When you have to sell a house there's this tricky little form that goes along with it called the "sellers disclosure form". Most sellers will give you a disgusted look anytime you suggested this form but it is mandatory in most if not all real estate transactions. Even as a homeowner, if you are selling the home as is, you still have to disclose what you know about the property and, if you choose not to disclose something that you have knowledge of, it could come back to bite you in the butt.

But, what all do you have to disclose?do I have to disclose everything?

Repairs and remodels.

If the home has had nature remodels, additions or structural repairs that you know of you must put that in the seller's disclosure. Whether or not you had a permit pulled for the work done, you still have to disclose that it was done. Now, this doesn't mean every little light bulb change out or socket plate replacement, but, if you've done anything to the structure of the property that could affect the integrity such as building a deck, installing major appliances with new wiring or plumbing, taking out or removing load bearing walls or adding on rooms including bathrooms or parts of kitchens or bedrooms, this all should be disclosed in the sellers disclosure form.

Damage.

If the home has had any damage from water leaks, natural disasters, fire, or other extenuating circumstances, even if someone ran into the house with a car, the future buyer needs to be aware of this.

Lead-based paint.

Most homes built after 1978 do not have lead-based paint and homeowners that have an older home may not even know it existed in the home at one time. Chances are it's been painted over multiple times so it's fairly safe unless you have pets or small children gnawing on paint chips and the walls. If you don't know, you can simply say that you don't but, if you are aware of lead-based paint, you have to mention that you know about it.

See: 3 Things sellers wish they knew before selling

Radon

Radon is a chemical element the comes from the natural breakdown of uranium. It is usually found in igneous rock and soil but in some cases, well water may be a source of radon. Depending on where you are in the country, radon testing may be required in the home inspection. If the house has high radon levels, which one in 15 American homes can test high for radon gas, it's not that easy to get rid of. Most homeowners don't realize there may be radon in the soil but if you have a well, it's important to get this tested. This doesn't necessarily mean that buyers will walk away from the deal after finding out there is elevated radon levels but they can negotiate with the homeowner to have a radon mitigation system installed and reduced radon test results before closing on the property.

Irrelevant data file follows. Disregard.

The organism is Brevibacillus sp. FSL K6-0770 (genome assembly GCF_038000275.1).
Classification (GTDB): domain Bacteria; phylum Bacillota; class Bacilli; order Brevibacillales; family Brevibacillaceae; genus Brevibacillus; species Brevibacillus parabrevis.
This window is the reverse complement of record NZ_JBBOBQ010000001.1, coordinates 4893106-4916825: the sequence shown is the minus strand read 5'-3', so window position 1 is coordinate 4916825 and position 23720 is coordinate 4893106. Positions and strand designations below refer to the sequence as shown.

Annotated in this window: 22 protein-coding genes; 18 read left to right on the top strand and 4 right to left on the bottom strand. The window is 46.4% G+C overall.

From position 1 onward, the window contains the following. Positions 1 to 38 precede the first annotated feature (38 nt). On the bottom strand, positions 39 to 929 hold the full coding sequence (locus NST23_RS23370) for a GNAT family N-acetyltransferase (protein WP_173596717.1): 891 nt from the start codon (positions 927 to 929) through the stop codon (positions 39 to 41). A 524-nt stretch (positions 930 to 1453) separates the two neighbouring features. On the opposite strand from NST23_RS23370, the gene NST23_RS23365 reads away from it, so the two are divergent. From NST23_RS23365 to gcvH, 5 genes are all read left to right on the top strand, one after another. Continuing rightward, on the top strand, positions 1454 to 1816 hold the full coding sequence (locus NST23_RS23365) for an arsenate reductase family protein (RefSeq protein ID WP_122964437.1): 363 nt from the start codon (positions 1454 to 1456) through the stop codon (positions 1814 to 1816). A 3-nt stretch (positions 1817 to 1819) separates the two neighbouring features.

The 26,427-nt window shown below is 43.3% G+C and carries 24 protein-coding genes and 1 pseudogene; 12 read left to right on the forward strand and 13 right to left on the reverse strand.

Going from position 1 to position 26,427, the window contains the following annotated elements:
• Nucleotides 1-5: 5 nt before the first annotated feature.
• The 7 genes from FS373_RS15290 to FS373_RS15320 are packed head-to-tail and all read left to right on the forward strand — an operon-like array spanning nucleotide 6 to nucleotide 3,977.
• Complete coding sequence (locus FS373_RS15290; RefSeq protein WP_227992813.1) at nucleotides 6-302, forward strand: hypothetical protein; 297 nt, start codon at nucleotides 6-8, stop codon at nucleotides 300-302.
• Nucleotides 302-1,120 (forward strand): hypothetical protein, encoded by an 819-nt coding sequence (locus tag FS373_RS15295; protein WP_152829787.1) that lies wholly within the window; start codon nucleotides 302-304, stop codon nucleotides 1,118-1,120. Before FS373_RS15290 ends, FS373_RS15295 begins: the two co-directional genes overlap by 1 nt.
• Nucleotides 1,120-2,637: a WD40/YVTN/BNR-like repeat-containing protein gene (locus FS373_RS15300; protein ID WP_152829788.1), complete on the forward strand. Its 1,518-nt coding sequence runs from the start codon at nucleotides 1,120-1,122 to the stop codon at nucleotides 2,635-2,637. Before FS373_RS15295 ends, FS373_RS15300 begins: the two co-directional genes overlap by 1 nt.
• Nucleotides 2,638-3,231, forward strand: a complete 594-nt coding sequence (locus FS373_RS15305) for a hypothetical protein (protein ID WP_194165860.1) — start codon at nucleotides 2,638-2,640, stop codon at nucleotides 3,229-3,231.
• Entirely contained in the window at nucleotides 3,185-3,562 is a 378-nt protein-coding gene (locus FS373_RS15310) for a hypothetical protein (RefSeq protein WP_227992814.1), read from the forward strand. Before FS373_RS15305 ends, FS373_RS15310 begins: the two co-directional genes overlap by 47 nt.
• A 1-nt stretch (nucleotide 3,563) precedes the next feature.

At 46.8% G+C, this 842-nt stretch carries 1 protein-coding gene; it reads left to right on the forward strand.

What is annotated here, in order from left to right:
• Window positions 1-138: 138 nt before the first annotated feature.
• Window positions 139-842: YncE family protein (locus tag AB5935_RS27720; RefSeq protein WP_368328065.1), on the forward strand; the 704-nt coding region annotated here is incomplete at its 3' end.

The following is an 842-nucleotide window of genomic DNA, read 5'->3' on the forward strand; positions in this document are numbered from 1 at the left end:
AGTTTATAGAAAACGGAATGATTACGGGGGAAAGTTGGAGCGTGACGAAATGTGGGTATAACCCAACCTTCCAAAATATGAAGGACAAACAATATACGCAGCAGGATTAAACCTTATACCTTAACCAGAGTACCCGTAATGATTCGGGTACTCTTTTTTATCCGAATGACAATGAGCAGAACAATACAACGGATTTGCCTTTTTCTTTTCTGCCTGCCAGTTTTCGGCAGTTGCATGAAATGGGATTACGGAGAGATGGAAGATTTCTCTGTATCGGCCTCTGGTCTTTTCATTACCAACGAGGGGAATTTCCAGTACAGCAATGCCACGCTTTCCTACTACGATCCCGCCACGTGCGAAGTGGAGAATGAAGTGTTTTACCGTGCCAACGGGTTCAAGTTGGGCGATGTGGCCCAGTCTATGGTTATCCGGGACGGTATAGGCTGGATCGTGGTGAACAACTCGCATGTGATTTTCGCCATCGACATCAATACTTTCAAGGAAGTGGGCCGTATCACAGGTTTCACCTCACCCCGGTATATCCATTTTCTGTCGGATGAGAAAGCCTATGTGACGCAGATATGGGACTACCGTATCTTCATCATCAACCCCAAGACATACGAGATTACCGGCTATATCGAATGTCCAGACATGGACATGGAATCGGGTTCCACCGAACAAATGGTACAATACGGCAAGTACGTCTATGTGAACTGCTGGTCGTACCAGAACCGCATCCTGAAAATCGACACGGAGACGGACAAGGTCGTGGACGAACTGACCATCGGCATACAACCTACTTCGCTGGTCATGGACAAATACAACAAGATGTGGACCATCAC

Poor neighborhood or bad neighbors.

If you don't like your neighbors, you don't have to tell the next buyers. Buyers should do their own due diligence and find out for themselves if the buyer down the street is a hoarder with junker cars in the front yard or if the dogs barking incessantly throughout the night. However, in 1992 there was a court case that held sellers responsible for disclosing neighbors "pattern of offensive and noxious behaviors", which can include the operation of noisy equipment, or if there is some offensive or dangerous behavior in the neighborhood that the homeowner is aware of. This is a slippery slope and a tricky subject so it's important to navigate it with your real estate agent.

See: Do Buyers Still Want to See a Home Office?

Your financial situation.

This is definitely something that the buyers don't need to be aware of. They won't have access or information on your bank accounts or even why you are selling the property.

Haunted.

Disclosing whether or not you think the home is haunted can fall under an umbrella of material facts. Most real estate laws require sellers to disclose material facts, which covers repairs, additions, and construction. But chances are a seller would not need to disclose whether or not the homeowner feels the house is haunted, but this can vary from county to county. It also depends on how famous the haunting could be. If you're selling a historical home that has a reputation for being haunted, that probably should come up somewhere in the disclosure form.

Death in the house.

If you are aware of a death in your house you may have to disclose it based on the state in which you live. Each state and county even have different laws. If an older person simply passed away in the home, that might not be as important to know as a horrific murder or homicide happening in the house. Some buyers to care less what others are extremely superstitious.

For Buyers: What do Sellers Try and Hide? 

What do sellers hide?Drugs.

Again, state laws vary greatly but in the state of Florida, sellers are legally required to disclose known facts that materially affect the value of the property, and this could include drug-related paraphernalia or activity if it has affected the structural integrity of the property. For instance, if there was a meth lab in the basement, that will greatly affect the air quality and structure of the property, however, if previous homeowners lit up a joint from time to time, that's probably not required to be disclosed.

Again, it's important to discuss all of this with your real estate agent. You don't have to give everything away, but you do have to be honest and disclose as much as legally required.

Have a question about the seller's disclosure form? Give me a call at any time. I focus generally in the Jupiter and Palm Beach Gardens real estate market of Florida.